From both a research and experience perspective, the PhD placement has been a highly rewarding and beneficial one. I hope that the outputs produced during this placement will be as beneficial to my fellow researchers.
25 March 2014
By the early 18th century the American colonies were well established along the eastern seaboard; indeed, their political, economic and cultural development had been remarkable. Yet without the libraries, universities and endowed institutions of Europe their capacity to participate in the new scientific thinking was distinctly disadvantaged. Nevertheless, the ideas of the Enlightenment enthused many throughout the colonies, and their observations and descriptions of natural phenomena – including earthquakes, meteors, comets and the 1761 and 1769 transits of Venus – supported the greater scientific community.
The cause, prevention (for example, by inoculation) and cure of a wide variety of diseases also received much attention in colonial and early American scientific tracts, particularly the Boston smallpox epidemic in 1721 and the Philadelphia yellow fever epidemic in 1793. Other topics of special interest included the climate and the natural environment, with observations about the unfamiliar weather and the challenging landscape appearing in the earliest colonial writings and being frequently linked to implications for human health and the ability to develop the land.
A bibliography of our holdings of early American scientific writing on these and other topics may be found here.
18 February 2014
A few years ago I began exploring the Library’s holdings of women writers who’d had their first work published as a single volume, under their name alone, by 1850. Recalling the solitary woman featured on my early American literature syllabus in the mid-1980s, my guess was that I would find perhaps thirty women, or forty at most. Several years later, the tally had hit more than 130 and the picture painted by their lives was fascinating.
Perhaps not surprisingly, most of the women came from families which, although not necessarily wealthy, valued education and were highly literate: many of them could recite the works of Shakespeare, Milton and Pope from early age. It is interesting to note that among these women there are six pairs of sisters, and two pairs of mothers and daughters.
Most of the women began their literary careers by submitting poems or short stories, often anonymously or under a pseudonym, to a local magazine or newspaper. They had little expectation of getting their work published, and even less of making a living from their writing, yet emboldened by seeing their work in print, they continued.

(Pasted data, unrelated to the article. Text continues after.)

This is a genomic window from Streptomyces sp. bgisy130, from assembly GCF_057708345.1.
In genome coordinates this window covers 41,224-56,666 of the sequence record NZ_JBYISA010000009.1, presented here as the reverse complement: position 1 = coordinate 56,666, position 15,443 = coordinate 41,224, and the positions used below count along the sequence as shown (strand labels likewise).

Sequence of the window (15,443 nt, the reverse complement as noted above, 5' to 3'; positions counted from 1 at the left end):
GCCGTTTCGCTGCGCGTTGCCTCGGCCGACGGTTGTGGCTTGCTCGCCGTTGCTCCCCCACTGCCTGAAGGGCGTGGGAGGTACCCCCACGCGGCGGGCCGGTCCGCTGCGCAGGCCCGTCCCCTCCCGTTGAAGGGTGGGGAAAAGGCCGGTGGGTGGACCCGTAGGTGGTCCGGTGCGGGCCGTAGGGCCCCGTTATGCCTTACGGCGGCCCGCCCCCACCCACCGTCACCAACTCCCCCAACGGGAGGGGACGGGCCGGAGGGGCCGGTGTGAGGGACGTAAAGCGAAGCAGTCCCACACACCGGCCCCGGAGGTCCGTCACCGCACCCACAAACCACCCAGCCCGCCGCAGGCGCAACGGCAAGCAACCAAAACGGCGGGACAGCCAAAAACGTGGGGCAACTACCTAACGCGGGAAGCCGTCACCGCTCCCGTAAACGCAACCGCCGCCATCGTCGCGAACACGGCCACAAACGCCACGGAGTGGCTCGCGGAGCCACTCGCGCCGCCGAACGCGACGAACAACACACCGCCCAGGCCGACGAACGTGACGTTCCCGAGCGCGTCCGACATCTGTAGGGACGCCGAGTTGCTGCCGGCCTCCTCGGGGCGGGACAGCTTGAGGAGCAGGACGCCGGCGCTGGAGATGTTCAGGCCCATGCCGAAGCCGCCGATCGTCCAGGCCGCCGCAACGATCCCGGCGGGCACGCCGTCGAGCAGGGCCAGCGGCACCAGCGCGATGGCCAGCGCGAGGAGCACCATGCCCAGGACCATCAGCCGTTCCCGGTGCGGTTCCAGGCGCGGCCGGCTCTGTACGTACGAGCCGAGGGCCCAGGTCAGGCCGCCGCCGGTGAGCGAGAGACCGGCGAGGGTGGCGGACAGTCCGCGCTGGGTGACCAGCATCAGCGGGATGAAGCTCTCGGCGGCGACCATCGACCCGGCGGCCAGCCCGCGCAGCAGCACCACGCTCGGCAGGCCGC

Yet this thrill was probably their least important impetus. Instead, most pursued publication as a means to economic security: some were young adults who had lost a parent (Anne Lynch Botta, Phoebe and Alice Cary); others were widows with children to support (Sarah Josepha Hale, Elizabeth Cheves), or wives whose husbands were either bankrupt or ill (Harriet Beecher Stowe, Anna Cora Mowatt); and some were unmarried and had to support themselves (Catherine Sedgwick). In addition, many taught or even ran their own schools, and some became magazine editors.
Having established themselves as authors, several women established successful literary salons in New York (Ann Botta, Estelle Anna Lewis), while others used their positions to support causes such as women’s healthcare (Mary Grove Nichols), prison reform (Elizabeth Oakes Smith), women’s education and property rights (Sarah Josepha Hale), domestic economy and household management (Catherine Beecher), and the abolition of slavery (Lydia Maria Child). All of the women, without exception, pushed at the boundaries traditionally prescribed for women. A bibliography of the Library’s holdings of their work, together with a selection of their biographies, can be found here.
American Collections blog recent posts
- US Fine Presses: a new guide to the Library's holdings
- Happy birthday, Lawrence Ferlinghetti
- US & Canadian Newspapers and Magazines at the British Library
- Resources for engaging with Aboriginal and Torres Strait Islander contemporary culture and politics.
- Women in the California Gold Rush
- Goodbye, and stay tuned for the Cold War symposium!
- Early American science
- Early American Women Writers
- Federal Writers' Project publications
- Slavery in America: slave narratives